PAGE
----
The use of personal protective equipment (PPE) in prehospital emergency care has significantly increased since the onset of the coronavirus disease 2019 (COVID-19) pandemic. Several studies investigating the potential effects of PPE use by Emergency Medical Service providers on the quality of chest compressions during resuscitation have been inconclusive.
This study aimed to determine whether the use of PPE affects the quality of chest compressions or influences select physiological biomarkers that are associated with stress.
This was a prospective randomized, quasi-experimental crossover study with 35 Emergency Medical Service providers who performed 20 minutes of chest compressions on a manikin. Two iterations were completed in a randomized order: (1) without PPE and (2) with PPE consisting of Tyvek, goggles, KN95 mask, and nitrile gloves. The rate and depth of chest compressions were measured. Salivary cortisol, lactate, end-tidal carbon dioxide (EtCO2), and body temperature were measured before and after each set of chest compressions.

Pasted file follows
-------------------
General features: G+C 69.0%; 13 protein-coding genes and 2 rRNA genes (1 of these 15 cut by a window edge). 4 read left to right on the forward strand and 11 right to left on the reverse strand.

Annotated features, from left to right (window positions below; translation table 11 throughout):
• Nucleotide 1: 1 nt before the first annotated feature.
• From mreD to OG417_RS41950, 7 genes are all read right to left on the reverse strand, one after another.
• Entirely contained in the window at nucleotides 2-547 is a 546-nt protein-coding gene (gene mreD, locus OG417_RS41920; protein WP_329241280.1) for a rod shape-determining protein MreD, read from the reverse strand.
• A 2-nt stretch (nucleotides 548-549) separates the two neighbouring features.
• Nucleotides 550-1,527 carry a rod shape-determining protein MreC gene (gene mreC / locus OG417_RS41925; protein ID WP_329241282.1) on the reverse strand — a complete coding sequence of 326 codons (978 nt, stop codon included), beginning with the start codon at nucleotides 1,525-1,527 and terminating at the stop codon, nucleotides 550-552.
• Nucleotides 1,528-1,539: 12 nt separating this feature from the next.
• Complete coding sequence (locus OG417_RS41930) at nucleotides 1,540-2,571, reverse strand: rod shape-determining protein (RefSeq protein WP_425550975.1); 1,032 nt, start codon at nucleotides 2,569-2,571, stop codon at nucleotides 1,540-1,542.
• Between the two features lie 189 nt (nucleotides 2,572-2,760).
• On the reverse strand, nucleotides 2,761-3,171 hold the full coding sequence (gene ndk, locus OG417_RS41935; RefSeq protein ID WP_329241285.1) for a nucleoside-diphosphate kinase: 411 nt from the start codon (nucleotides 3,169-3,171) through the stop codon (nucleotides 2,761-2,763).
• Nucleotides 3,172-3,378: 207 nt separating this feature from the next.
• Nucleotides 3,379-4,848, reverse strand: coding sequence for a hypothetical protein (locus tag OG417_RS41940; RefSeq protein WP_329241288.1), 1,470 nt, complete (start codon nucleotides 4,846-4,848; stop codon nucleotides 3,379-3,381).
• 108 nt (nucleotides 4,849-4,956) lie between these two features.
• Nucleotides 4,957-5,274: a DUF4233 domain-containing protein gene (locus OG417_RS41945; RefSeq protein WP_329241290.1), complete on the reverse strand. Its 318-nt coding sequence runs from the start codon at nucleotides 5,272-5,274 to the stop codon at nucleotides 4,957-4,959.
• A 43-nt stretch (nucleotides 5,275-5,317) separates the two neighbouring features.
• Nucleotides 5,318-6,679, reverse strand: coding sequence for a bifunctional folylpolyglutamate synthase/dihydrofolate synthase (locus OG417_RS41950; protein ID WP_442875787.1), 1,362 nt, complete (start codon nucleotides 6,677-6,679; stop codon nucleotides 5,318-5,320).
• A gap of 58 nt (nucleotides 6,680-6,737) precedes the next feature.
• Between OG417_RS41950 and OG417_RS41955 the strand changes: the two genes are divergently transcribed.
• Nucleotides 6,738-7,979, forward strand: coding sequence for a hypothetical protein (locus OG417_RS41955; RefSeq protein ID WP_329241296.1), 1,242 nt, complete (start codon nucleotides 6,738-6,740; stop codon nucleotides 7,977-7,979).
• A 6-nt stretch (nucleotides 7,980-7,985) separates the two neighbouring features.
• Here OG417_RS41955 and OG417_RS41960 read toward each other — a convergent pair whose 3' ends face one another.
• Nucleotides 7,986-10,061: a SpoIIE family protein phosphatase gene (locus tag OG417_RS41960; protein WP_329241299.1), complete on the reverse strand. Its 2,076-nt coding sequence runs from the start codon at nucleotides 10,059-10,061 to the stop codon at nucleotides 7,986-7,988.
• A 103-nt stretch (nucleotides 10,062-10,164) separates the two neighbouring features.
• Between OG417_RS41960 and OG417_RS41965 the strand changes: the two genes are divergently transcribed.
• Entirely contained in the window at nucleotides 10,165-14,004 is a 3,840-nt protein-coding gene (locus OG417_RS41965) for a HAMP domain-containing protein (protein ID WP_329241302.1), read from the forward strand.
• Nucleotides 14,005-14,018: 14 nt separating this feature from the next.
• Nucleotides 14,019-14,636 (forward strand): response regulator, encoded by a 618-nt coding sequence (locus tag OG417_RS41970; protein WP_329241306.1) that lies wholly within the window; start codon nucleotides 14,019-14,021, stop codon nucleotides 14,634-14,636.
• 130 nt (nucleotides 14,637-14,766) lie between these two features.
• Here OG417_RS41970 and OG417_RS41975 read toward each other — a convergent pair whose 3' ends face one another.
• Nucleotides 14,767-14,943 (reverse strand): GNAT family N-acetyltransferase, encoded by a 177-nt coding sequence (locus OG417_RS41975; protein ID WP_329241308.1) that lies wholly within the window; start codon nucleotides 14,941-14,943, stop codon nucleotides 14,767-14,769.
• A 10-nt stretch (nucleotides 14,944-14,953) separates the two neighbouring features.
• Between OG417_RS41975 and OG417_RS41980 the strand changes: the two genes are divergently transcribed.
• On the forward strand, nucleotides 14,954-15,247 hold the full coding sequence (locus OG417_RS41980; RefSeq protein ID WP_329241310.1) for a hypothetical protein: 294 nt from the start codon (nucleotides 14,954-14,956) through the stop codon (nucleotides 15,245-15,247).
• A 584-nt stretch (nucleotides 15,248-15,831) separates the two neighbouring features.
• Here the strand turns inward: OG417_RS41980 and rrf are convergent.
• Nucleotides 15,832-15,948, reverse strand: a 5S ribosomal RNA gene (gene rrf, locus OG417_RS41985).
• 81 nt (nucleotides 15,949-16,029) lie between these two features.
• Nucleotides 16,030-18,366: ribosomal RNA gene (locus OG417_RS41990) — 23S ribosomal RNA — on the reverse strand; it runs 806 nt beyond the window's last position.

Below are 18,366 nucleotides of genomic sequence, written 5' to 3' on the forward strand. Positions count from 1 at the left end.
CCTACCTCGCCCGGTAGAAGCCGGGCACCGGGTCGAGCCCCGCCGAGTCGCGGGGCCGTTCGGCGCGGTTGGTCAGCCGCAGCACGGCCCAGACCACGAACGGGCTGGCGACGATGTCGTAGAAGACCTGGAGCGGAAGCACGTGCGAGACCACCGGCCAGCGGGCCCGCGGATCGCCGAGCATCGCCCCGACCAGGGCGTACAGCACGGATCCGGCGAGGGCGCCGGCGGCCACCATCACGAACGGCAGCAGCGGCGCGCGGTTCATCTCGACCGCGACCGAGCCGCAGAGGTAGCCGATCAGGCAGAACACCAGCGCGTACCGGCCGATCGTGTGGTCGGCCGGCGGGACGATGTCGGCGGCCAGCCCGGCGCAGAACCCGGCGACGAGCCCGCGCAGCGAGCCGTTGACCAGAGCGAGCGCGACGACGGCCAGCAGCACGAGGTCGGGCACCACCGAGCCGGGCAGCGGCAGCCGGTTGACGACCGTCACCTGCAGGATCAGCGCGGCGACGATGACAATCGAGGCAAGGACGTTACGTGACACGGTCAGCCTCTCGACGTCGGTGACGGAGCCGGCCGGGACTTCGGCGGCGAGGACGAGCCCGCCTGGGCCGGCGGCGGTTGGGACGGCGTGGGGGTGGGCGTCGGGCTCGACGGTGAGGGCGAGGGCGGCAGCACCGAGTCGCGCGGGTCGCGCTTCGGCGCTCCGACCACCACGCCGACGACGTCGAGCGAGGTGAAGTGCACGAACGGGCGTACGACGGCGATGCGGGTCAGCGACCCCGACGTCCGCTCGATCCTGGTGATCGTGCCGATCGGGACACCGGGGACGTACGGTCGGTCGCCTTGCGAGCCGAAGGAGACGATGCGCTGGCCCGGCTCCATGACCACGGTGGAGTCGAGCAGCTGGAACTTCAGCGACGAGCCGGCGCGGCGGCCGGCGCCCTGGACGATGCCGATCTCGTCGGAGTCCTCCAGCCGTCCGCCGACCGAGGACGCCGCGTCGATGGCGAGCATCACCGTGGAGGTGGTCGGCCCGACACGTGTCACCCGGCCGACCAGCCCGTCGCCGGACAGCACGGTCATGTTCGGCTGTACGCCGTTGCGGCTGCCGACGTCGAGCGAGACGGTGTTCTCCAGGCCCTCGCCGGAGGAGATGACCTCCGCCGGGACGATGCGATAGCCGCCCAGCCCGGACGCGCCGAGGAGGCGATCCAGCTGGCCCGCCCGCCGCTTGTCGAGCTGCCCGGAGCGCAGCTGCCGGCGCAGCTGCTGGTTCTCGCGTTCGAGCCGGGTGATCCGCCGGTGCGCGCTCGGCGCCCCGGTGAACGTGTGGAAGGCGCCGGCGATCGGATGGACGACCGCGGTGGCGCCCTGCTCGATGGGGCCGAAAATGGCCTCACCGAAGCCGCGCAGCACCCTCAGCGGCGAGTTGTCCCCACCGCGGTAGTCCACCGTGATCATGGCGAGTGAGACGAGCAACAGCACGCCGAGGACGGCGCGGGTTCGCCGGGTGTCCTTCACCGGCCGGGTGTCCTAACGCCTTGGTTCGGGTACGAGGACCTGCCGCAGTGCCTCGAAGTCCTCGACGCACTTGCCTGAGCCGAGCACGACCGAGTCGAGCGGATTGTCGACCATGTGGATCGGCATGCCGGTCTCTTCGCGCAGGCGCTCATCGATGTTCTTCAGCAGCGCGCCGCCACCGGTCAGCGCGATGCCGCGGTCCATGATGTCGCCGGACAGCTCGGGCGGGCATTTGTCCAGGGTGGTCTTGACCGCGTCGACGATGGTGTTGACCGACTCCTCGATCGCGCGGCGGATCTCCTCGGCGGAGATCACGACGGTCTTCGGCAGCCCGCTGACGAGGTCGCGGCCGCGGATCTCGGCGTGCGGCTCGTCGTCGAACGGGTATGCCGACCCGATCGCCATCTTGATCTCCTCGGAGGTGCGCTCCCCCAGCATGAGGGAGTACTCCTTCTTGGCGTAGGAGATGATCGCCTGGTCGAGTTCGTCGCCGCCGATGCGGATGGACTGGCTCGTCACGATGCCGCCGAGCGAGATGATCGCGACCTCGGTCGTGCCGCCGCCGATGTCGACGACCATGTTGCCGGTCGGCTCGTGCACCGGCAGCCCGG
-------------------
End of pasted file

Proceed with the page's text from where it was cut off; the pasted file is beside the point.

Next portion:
There were no differences in the quality of chest compressions (rate and depth) between the two groups (P >.05). After performing chest compressions, the group with PPE did not have elevated levels of cortisol, lactate, or EtCO2 when compared to the group without PPE, but did have a higher body temperature (P <.001).
The use of PPE during resuscitation did not lower the quality of chest compressions, nor did it lead to higher stress-associated biomarker levels, with the exception of body temperature.